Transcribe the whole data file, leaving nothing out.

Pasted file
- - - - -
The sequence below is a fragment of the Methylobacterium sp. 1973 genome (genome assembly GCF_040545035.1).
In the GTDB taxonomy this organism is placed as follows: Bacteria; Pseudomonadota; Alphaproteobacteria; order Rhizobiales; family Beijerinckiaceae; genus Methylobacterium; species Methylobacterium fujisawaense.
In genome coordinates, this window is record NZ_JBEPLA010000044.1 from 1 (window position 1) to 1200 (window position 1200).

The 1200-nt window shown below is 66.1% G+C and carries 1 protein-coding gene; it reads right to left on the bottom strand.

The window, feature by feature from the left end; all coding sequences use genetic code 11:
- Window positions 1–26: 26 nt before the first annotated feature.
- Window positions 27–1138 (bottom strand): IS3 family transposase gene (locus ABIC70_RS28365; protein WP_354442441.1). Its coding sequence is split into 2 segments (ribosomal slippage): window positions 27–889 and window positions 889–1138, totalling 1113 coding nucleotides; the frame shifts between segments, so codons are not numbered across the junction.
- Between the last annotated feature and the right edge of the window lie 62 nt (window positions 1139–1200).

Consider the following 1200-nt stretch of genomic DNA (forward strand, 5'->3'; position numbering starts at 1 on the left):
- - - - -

The sequence below is a fragment of the Methylobacterium sp. 1973 genome (genome assembly GCF_040545035.1).
In the GTDB taxonomy this organism is placed as follows: Bacteria; Pseudomonadota; Alphaproteobacteria; order Rhizobiales; family Beijerinckiaceae; genus Methylobacterium; species Methylobacterium fujisawaense.
In genome coordinates, this window is record NZ_JBEPLA010000044.1 from 1 (window position 1) to 1200 (window position 1200).

The 1200-nt window shown below is 66.1% G+C and carries 1 protein-coding gene; it reads right to left on the bottom strand.

The window, feature by feature from the left end; all coding sequences use genetic code 11:
- Window positions 1–26: 26 nt before the first annotated feature.
- Window positions 27–1138 (bottom strand): IS3 family transposase gene (locus ABIC70_RS28365; protein WP_354442441.1). Its coding sequence is split into 2 segments (ribosomal slippage): window positions 27–889 and window positions 889–1138, totalling 1113 coding nucleotides; the frame shifts between segments, so codons are not numbered across the junction.
- Between the last annotated feature and the right edge of the window lie 62 nt (window positions 1139–1200).

Consider the following 1200-nt stretch of genomic DNA (forward strand, 5'->3'; position numbering starts at 1 on the left):